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Borellii fry

Discussion in 'Apistogramma' started by Karin, Nov 7, 2017.

  1. Karin

    Karin Active Member

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    Hi all
    I have a Borellii male and three females. Two of them were caring for fry one after the other. No fry survive more than two weeks. It happens twice to the biggest female, and once to the second female. The third one is guarding eggs right now. I thought first that the biggest female was just a lousy mother, but now that the second mom lost her fry too, I am suspecting on the male who seems to start having feelings for any of the mothers when the fry is around that time. He starts courtship on moms which seem to be bothered by him. Suddenly they turn grey-yellow and no more fry is on sight by then. Should I take the male out when the females start guarding eggs back again? Is really him? Taking him out will not be easy…

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  2. gerald

    gerald Well-Known Member 5 Year Member

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    Another option is to take out some of the fry (with net or siphon) and raise them in another tank. You don't need to catch them all.
    Tlindsey and Karin like this.
  3. Mike Wise

    Mike Wise Moderator Staff Member 5 Year Member

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    A. borellii have the reputation of being one of the best parents among apistos. What are you feeding your fry?
  4. Karin

    Karin Active Member

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    Thank you, Gerald and Mike.

    I feed the tank with Panagrellus. But this time, in view of the difficulty, I also started to feed newly hatched artemia as well (hating it). My former male (the father of these Borelliis) was the kindest with her female… I raised many little ones from different broods, in a smaller tank, all together and feeding the same. Don’t know what might be happening now.
  5. Mike Wise

    Mike Wise Moderator Staff Member 5 Year Member

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    Is there any chance that the females are stealing fry from each other? I've lost broods of borellii because of this. I would also expect better success with BBS than microworms, or better yet a mix of the two.
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  6. Bart Hazes

    Bart Hazes Active Member

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    I've had the same with a pair of Apistogramma sp. Melgar. The female would disappear for a week while guarding eggs & wrigglers and then show up bright yellow with fry. Within a day the male would badger her, seeming to want to spawn again, to the point she gave up on the fry. That happened 4 or 5 times until the last one went very smoothly and ~60 fry are growing up nicely and were raised with their parents for more than 2 months. I guess this male was a slow learner but he got with the program eventually.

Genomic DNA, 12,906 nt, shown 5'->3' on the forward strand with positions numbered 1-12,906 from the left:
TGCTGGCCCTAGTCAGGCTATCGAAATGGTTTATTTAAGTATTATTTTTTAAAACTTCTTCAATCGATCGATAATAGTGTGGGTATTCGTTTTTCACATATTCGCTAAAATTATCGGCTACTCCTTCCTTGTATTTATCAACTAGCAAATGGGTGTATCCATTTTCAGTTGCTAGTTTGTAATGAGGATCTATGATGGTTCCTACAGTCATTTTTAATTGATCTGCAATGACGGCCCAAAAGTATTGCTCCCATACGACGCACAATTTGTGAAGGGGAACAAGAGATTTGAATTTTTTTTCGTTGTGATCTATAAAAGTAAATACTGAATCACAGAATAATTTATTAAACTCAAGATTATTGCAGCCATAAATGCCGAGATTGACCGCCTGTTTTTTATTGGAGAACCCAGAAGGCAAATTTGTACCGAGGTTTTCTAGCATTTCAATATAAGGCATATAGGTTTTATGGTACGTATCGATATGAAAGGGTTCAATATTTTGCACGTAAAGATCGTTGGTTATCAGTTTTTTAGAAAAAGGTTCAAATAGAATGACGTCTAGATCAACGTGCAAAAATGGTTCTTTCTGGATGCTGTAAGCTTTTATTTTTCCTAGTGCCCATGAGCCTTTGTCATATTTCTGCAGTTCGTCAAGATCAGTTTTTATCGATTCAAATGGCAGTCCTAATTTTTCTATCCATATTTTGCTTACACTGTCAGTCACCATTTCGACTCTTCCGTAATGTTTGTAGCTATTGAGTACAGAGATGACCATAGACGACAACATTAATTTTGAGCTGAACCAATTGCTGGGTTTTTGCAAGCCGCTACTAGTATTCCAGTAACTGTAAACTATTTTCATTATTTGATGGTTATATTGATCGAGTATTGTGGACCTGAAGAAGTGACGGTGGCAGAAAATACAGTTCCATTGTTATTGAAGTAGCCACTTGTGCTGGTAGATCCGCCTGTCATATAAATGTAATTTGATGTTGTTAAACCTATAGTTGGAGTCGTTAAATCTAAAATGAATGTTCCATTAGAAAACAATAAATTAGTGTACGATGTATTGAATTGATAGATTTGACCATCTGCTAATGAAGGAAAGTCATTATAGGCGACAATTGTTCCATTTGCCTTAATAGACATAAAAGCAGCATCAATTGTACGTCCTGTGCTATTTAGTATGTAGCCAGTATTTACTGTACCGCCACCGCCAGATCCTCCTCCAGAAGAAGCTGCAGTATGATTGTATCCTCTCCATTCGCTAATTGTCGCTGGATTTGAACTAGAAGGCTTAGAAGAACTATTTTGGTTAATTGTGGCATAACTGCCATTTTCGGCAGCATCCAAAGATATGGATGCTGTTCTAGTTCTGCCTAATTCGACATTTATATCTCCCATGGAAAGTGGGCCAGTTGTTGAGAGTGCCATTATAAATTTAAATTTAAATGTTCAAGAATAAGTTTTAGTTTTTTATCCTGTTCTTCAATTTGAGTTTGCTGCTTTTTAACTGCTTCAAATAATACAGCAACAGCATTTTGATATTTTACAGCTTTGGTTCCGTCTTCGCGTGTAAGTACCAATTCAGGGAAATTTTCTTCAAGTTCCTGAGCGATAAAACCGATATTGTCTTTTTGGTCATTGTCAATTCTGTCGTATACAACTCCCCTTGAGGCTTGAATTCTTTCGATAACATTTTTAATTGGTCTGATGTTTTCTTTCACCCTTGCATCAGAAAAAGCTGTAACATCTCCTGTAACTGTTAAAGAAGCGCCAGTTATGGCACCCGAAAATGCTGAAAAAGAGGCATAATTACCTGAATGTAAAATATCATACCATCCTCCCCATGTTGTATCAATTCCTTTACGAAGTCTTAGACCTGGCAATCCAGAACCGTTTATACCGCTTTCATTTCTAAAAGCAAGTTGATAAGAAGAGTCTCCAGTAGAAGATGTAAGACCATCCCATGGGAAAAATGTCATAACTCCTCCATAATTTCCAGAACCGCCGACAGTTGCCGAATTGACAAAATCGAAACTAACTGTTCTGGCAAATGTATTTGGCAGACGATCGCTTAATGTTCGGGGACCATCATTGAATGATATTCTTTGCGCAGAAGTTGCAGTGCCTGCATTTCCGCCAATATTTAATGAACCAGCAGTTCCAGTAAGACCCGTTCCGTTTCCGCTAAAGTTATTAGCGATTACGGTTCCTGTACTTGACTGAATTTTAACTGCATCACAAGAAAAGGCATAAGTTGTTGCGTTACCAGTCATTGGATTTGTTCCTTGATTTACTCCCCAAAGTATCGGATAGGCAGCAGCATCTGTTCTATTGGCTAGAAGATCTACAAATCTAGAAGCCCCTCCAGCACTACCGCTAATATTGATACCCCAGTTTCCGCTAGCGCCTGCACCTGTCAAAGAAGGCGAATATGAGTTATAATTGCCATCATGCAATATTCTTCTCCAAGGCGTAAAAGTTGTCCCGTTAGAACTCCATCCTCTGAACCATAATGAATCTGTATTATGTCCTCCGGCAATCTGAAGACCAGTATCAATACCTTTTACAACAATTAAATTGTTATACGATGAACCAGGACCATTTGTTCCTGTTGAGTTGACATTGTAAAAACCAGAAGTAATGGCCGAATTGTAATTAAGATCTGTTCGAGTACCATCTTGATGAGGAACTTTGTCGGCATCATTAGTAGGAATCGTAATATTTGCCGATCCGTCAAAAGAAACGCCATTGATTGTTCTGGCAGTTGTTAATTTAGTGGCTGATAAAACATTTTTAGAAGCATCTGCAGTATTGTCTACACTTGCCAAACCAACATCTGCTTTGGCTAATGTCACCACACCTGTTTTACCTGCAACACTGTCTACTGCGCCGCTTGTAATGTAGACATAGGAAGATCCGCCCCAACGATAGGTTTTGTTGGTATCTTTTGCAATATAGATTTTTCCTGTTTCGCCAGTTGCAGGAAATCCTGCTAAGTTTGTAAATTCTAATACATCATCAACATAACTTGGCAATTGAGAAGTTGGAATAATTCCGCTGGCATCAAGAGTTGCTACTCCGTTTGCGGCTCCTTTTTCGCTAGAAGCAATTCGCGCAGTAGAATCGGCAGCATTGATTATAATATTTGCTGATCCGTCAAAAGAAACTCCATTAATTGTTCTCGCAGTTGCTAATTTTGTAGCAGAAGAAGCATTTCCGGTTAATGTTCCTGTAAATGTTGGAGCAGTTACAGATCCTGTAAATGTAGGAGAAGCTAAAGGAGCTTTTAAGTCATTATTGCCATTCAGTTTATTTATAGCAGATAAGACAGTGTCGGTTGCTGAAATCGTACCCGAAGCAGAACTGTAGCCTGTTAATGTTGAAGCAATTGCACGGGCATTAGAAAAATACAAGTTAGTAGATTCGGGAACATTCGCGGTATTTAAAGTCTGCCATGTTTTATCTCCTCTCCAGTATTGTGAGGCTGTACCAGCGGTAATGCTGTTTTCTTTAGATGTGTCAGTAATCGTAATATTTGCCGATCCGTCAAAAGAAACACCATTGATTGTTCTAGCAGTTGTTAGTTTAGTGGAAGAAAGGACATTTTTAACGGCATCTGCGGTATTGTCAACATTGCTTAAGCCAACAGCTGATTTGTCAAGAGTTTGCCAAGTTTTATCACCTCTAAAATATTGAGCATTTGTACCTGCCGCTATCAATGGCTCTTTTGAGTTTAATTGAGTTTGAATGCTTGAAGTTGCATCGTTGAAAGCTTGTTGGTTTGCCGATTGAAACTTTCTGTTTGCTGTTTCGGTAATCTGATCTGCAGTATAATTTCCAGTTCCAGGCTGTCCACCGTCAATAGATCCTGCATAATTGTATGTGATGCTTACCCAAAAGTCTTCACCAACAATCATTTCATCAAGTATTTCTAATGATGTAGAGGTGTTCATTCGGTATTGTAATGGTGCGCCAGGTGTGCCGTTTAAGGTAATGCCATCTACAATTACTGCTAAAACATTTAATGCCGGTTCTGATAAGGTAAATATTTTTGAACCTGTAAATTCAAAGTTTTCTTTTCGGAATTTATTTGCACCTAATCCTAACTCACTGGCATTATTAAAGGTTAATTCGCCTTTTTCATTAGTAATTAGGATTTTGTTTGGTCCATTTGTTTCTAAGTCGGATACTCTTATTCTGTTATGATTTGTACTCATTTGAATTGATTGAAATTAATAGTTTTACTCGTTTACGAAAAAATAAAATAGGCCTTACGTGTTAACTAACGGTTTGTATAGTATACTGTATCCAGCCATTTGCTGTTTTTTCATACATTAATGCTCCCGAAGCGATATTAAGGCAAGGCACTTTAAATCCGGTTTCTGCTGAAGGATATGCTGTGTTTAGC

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  7. Karin

    Karin Active Member

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    Yes Mike. Is it possible that females eat the fry of the others? Curiously it is like there is each day a little less fry from each female and then, ops, they are gone...
    How many times a day do you advice to feed fry, either with microworms, BBS or both?

    thank you so much!
  8. Karin

    Karin Active Member

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    May be males need a little time to learn...hope so! On the other hand, I had that Nijsseni male who chased away the mother and took control of parenthood all the way long till the fry was out of danger.
    In the borelli case it looks like females fight and fight, chasing him away until they get tired and give up... sort of.
  9. JoeriD

    JoeriD New Member

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    How about taking out 2 females and just leave the male with 1 female. Maybe 3 is just to much and they can see each other to much which causes them to get aggrivated and start stealing the fry?
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  10. Karin

    Karin Active Member

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    Thank you, Joeri, I think I will considered that, May be that will make everybody happy!
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  11. JoeriD

    JoeriD New Member

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    Hope it works for you
  12. Mike Wise

    Mike Wise Moderator Staff Member 5 Year Member

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    IMHO it is less that the females eat each other's fry, but instead the fry get lost in transfers or starve. Fry orient to a female's signals about when it's safe to move around and feed. When 2 females squabble over fry the fry get confused, drop to the bottom and don't feed as they would normally. This is a typical fry response when their mother signals danger.

    I try to feed my fry 2X per day, but they also feed off the debris in the tank, too.
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  13. JoeriD

    JoeriD New Member

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    What could be a reason that fry get eaten by females then? I case off lets say a disturbance or threat by other females? Any idea mike?
  14. Karin

    Karin Active Member

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    yes... I am confused on what I saw... each female seemed to care for their fry at the right time, in quiet separate moments. But obviously something is not going well. I will try to find out what, having in mind all of your comments. Thanks a lot!